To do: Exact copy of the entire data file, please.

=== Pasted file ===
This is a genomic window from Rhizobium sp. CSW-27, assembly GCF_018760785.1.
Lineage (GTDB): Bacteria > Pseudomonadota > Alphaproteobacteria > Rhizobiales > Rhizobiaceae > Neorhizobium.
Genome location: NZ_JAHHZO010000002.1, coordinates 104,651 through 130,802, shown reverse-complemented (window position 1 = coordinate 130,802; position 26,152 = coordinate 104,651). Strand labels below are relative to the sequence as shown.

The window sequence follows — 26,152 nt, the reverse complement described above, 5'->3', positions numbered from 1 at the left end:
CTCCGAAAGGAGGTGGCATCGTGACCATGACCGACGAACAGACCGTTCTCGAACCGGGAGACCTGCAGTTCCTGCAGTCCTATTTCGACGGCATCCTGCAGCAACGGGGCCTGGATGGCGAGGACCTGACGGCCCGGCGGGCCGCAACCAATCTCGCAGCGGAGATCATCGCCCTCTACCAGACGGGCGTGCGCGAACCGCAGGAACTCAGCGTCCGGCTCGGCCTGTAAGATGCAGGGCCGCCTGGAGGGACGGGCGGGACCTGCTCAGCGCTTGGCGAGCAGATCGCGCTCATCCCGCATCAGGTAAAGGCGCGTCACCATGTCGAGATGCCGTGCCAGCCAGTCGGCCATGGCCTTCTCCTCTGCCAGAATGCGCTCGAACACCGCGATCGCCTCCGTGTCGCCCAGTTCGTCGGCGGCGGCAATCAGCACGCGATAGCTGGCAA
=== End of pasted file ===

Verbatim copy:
This is a genomic window from Rhizobium sp. CSW-27, assembly GCF_018760785.1.
Lineage (GTDB): Bacteria > Pseudomonadota > Alphaproteobacteria > Rhizobiales > Rhizobiaceae > Neorhizobium.
Genome location: NZ_JAHHZO010000002.1, coordinates 104,651 through 130,802, shown reverse-complemented (window position 1 = coordinate 130,802; position 26,152 = coordinate 104,651). Strand labels below are relative to the sequence as shown.

The window sequence follows — 26,152 nt, the reverse complement described above, 5'->3', positions numbered from 1 at the left end:
CTCCGAAAGGAGGTGGCATCGTGACCATGACCGACGAACAGACCGTTCTCGAACCGGGAGACCTGCAGTTCCTGCAGTCCTATTTCGACGGCATCCTGCAGCAACGGGGCCTGGATGGCGAGGACCTGACGGCCCGGCGGGCCGCAACCAATCTCGCAGCGGAGATCATCGCCCTCTACCAGACGGGCGTGCGCGAACCGCAGGAACTCAGCGTCCGGCTCGGCCTGTAAGATGCAGGGCCGCCTGGAGGGACGGGCGGGACCTGCTCAGCGCTTGGCGAGCAGATCGCGCTCATCCCGCATCAGGTAAAGGCGCGTCACCATGTCGAGATGCCGTGCCAGCCAGTCGGCCATGGCCTTCTCCTCTGCCAGAATGCGCTCGAACACCGCGATCGCCTCCGTGTCGCCCAGTTCGTCGGCGGCGGCAATCAGCACGCGATAGCTGGCAA